In my Sunday column this week, I write about how the Idaho Public Records Act, in Idaho Code Section 74-102, has a strong presumption of openness. “Every person has a right to examine and take a copy of any public record of this state,” the law says, “and there is a presumption that all public records in Idaho are open at all reasonable times for inspection except as otherwise expressly provided by statute.”
That’s why when a public agency denies a request for public records, it has to cite the specific statutory exemption from disclosure for that particular record.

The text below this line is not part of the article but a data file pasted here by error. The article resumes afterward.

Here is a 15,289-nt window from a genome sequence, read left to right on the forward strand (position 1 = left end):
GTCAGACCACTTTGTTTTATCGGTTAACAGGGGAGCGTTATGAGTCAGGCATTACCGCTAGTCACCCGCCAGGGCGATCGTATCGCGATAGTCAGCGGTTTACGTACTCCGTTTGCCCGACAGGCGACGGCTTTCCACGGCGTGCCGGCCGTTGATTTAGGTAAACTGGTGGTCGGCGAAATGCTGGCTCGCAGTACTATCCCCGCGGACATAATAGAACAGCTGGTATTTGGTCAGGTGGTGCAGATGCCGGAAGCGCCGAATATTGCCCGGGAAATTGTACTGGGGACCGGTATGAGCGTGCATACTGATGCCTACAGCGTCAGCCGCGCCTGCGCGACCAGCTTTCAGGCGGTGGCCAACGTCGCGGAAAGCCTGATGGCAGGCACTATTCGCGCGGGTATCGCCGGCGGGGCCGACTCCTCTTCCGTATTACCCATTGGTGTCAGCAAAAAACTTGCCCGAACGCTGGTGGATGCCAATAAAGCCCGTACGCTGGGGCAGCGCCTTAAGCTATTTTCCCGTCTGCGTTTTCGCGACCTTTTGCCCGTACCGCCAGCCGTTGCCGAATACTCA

Yet, in the current public records lawsuit between the Idaho Press Club and Ada County, we’ve learned that the state’s largest county believes a series of sweeping, blanket privileges — for privacy, attorney-client privilege and a “deliberative process” privilege — outweigh the entire law.
Full disclosure here: I’m the president of the Idaho Press Club. That’s why I’ve not been the one writing our news articles about this lawsuit. And the Press Club’s attorneys, in their own legal filings, have strongly disagreed with the county’s argument, which is a new one on me in my 33 years as a reporter in Idaho.
You can read my full column here at idahopress.com (subscription required), or pick up today's Sunday/Monday edition of the Idaho Press.